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PRI's Environmental News Magazine

Writers’ Ethics

Air Date: Week of January 20, 2006

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Several prominent opinion writers have recently lost their syndicated contracts because it was revealed by BusinessWeek Online that the writers had previously undisclosed financial arrangements with companies who paid them to write about a particular story or viewpoint. Eamon Javers, the Capitol Hill correspondent for Business Week who broke the story, talks with host Steve Curwood about why and how this breach of journalistic ethics seems to be happening.

Transcript

CURWOOD: It’s Living on Earth, I’m Steve Curwood. The scandals around influence peddling in Washington may end up sullying a lot of politicians’ reputations, but they’ve also had an effect on several prominent opinion writers.

A recent series of articles in BusinessWeek Online point out previously undisclosed financial arrangements between several columnists and the special interests who paid them to write about a particular story or viewpoint.

This is a matter of ethical concern, but it also raises the question of whether harm might be done in cases where people’s health or the environment is at risk. Joining me is Eamon Javers the Capitol Hill correspondent for Business Week who broke the story. Eaman, thanks for coming on Living on Earth.

JAVERS: Thank you.

CURWOOD: You’ve been working on quite a few stories recently about writers getting themselves into sticky ethical situations. Briefly tell me about the case involving Mr. Fumento.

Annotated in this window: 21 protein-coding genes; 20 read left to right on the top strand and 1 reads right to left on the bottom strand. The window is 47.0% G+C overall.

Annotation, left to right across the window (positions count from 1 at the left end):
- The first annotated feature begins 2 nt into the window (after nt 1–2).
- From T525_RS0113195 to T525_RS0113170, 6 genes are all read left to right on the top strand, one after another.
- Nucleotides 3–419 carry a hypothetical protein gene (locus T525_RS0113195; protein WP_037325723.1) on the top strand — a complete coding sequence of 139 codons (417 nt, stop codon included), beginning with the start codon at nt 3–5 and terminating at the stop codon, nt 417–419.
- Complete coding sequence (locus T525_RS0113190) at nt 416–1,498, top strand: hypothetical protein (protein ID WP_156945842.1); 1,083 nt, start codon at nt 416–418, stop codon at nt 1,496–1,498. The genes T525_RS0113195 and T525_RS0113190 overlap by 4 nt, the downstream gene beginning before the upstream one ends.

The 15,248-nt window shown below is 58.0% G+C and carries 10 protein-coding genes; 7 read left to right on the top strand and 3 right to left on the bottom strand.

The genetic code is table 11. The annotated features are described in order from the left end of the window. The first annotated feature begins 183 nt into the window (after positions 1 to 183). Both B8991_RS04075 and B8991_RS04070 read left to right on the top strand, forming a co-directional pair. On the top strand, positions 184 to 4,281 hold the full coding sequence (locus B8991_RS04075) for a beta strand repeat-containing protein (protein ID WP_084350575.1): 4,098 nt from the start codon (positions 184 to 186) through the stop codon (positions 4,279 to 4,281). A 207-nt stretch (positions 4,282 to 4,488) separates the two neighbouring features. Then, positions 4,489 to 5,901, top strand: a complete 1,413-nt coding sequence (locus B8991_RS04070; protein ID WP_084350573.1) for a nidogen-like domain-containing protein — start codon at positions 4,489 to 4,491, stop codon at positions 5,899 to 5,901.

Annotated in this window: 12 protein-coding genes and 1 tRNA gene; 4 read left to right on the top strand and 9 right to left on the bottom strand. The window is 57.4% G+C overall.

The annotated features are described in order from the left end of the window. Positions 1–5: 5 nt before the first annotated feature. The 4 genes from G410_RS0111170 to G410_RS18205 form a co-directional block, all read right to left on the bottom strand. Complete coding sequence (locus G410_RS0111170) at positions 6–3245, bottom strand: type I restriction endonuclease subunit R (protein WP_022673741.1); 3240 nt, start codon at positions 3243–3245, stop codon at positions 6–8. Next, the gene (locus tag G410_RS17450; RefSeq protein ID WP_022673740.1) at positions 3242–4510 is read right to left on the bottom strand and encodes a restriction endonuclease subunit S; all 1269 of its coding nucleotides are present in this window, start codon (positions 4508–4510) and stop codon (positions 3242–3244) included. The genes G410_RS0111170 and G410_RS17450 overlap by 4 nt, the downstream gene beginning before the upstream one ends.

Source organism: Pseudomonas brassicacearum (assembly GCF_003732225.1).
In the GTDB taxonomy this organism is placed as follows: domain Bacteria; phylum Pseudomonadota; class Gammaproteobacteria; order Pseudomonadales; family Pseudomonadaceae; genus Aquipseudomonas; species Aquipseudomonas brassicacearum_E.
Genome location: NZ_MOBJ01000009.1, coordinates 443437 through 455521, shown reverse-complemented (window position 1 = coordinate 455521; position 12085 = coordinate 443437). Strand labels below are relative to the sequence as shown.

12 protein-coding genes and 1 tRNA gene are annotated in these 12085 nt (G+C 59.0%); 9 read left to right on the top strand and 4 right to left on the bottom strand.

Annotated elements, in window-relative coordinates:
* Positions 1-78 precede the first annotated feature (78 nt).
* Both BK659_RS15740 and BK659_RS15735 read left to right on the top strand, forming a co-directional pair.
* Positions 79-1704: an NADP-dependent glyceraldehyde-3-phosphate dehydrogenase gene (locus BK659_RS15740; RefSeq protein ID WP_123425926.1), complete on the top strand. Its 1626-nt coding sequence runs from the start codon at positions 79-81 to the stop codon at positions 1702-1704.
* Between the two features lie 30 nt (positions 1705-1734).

JAVERS: Michael Fumento is a columnist, author, think tank scholar here in Washington, DC, at the Hudson Institute. And what we’ve reported on Business Week Online was that Mr. Fumento, who had written a book in 2003 called “BioEvolution,” which talked very favorably about the biotech and agribusiness industries, had actually been paid $60,000 by the agribusiness giant company Monsanto to write that book.

CURWOOD: What prompted you to do the research and write this story?

JAVERS: Well, I’d been on the Jack Abramoff beat here in Washington, the ongoing scandal about lobbyist Jack Abramoff, and one of Abramoff’s former associates told me that they had, as sort of part of their arsenal of tools, regularly used to pay columnists to write favorably about Abramoff’s clients. And the two columnists that we talked about in an earlier story on Business Week Online were Doug Bandow, of the Cato Institute and the Copley News Service, and a guy named Peter Ferrara, of the Institute for Policy Innovation, both of whom took money over a long period of time, $1,000 or $2,000 a pop, to write pieces about Mr. Abramoff’s clients.

CURWOOD: So what’s going on here?

JAVERS: (Laughs) I can give you a couple thoughts. I mean, the first is that a lot of the people – all of the three people we’ve talked about here so far – work at think tanks, and think tank people seem to, as a matter of course, have to wear a number of different hats. And a lot of pressure is put on them to do fundraising and to bring in revenue. So they’re also syndicated columnists, in the case of both Mr. Bandow and Mr. Fumento. Bandow worked for Copley News Service, which severed its relationship with him after we asked them questions about this situation.

And so you see that there are people who are not coming from a journalism background who are writing opinion columns, and who in fact have a lot of different financial sources of support. And unwinding that can be pretty complicated.